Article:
Crohn's disease is thought to be caused by immune system or heredity triggers, which manifest with symptoms such as diarrhea, abdominal pain, fever, weight loss and blood in the stool, explains the Mayo Clinic. Though not a cause of the disease, symptoms can also be aggravated by poor diet and stress. Patients with Crohn's disease are treated with anti-inflammatory medications, antibiotics, and immune system suppressors, after careful evaluation by a qualified medical professional.
Crohn's disease is a condition that inflames the bowels and bowel tissues, leading to digestion problems, states the Mayo Clinic. Though most cases are mild to moderate, in severe cases, Crohn's can be life-threatening. Doctors are still unsure of the exact causes of the disease, however, it is thought to be related to genetics in some. In other cases, those with a weakened or malfunctioning immune system may contract it as a reaction to bacterial or viral microorganisms that harm the digestive tract.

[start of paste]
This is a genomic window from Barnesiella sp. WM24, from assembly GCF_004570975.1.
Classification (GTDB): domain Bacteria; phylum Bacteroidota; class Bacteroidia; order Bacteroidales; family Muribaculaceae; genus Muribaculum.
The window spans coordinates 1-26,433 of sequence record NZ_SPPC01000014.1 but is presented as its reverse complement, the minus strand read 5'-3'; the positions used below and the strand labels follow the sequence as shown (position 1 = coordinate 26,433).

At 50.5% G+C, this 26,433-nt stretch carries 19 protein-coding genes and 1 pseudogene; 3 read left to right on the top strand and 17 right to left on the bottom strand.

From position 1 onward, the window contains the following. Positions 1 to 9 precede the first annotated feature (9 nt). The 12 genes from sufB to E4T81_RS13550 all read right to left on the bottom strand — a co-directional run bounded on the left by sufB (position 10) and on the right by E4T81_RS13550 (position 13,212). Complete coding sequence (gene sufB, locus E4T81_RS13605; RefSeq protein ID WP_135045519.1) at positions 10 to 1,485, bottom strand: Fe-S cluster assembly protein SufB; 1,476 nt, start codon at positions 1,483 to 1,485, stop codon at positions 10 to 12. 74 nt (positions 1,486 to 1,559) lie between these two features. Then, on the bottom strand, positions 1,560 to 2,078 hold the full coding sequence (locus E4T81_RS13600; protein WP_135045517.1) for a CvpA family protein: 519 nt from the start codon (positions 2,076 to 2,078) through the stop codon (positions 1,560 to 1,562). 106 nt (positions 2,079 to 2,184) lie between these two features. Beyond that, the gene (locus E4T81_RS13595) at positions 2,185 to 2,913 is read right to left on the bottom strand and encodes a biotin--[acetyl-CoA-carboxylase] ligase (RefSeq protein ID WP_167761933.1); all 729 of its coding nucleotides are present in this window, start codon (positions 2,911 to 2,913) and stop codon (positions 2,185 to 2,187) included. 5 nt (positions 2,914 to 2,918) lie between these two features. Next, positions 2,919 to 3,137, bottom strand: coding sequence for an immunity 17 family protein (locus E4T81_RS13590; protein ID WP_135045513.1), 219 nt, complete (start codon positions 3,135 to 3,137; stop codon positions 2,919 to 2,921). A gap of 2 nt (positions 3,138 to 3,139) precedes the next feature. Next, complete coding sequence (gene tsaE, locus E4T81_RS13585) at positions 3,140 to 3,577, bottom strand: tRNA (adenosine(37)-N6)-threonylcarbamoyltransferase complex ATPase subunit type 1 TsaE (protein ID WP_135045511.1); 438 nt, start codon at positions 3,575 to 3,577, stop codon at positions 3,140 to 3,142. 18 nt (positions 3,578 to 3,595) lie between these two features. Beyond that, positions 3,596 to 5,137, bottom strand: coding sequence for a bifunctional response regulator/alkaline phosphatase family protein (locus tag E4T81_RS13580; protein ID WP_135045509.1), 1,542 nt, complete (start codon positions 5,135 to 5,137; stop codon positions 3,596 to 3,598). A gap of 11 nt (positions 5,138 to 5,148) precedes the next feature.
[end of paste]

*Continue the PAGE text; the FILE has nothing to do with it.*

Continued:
In addition to digestive problems, other signs and symptoms of Crohn's disease include mouth sores and inflammation of the liver, skin, eyes, joints and bile ducts. While there is no cure for Crohn's, it can be managed with a mix of medications, along with diet and lifestyle changes, according to the Mayo Clinic. In particular, those diagnosed should avoid eating foods that exacerbate the symptoms, such as dairy, fatty and spicy foods, caffeine and alcohol. Eating high-fiber foods in moderation can be beneficial, as can exercising regularly, which helps to manage stress and control flare-ups.